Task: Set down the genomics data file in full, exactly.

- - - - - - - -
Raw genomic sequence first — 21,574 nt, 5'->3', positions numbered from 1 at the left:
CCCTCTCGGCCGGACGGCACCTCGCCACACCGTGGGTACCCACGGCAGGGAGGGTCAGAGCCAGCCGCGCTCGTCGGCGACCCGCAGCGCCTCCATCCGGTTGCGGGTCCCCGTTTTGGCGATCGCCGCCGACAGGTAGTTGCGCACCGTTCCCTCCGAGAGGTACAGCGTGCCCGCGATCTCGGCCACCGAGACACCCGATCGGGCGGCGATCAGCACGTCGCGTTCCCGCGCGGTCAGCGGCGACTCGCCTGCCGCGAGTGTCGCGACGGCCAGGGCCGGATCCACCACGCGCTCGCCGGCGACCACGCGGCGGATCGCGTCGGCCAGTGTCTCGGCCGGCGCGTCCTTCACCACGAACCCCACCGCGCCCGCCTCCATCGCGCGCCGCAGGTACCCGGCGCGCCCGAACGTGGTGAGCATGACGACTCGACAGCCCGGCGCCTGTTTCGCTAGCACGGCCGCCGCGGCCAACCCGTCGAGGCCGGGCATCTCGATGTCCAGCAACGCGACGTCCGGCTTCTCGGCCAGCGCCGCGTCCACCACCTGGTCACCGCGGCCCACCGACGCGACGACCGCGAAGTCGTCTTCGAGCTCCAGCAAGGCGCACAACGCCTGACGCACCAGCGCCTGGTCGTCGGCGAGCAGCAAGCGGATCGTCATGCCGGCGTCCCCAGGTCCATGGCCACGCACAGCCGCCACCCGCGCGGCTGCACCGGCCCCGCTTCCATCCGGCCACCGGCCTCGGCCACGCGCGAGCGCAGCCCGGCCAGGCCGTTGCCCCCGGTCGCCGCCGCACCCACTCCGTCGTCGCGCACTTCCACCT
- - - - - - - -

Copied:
Raw genomic sequence first — 21,574 nt, 5'->3', positions numbered from 1 at the left:
CCCTCTCGGCCGGACGGCACCTCGCCACACCGTGGGTACCCACGGCAGGGAGGGTCAGAGCCAGCCGCGCTCGTCGGCGACCCGCAGCGCCTCCATCCGGTTGCGGGTCCCCGTTTTGGCGATCGCCGCCGACAGGTAGTTGCGCACCGTTCCCTCCGAGAGGTACAGCGTGCCCGCGATCTCGGCCACCGAGACACCCGATCGGGCGGCGATCAGCACGTCGCGTTCCCGCGCGGTCAGCGGCGACTCGCCTGCCGCGAGTGTCGCGACGGCCAGGGCCGGATCCACCACGCGCTCGCCGGCGACCACGCGGCGGATCGCGTCGGCCAGTGTCTCGGCCGGCGCGTCCTTCACCACGAACCCCACCGCGCCCGCCTCCATCGCGCGCCGCAGGTACCCGGCGCGCCCGAACGTGGTGAGCATGACGACTCGACAGCCCGGCGCCTGTTTCGCTAGCACGGCCGCCGCGGCCAACCCGTCGAGGCCGGGCATCTCGATGTCCAGCAACGCGACGTCCGGCTTCTCGGCCAGCGCCGCGTCCACCACCTGGTCACCGCGGCCCACCGACGCGACGACCGCGAAGTCGTCTTCGAGCTCCAGCAAGGCGCACAACGCCTGACGCACCAGCGCCTGGTCGTCGGCGAGCAGCAAGCGGATCGTCATGCCGGCGTCCCCAGGTCCATGGCCACGCACAGCCGCCACCCGCGCGGCTGCACCGGCCCCGCTTCCATCCGGCCACCGGCCTCGGCCACGCGCGAGCGCAGCCCGGCCAGGCCGTTGCCCCCGGTCGCCGCCGCACCCACTCCGTCGTCGCGCACTTCCACCT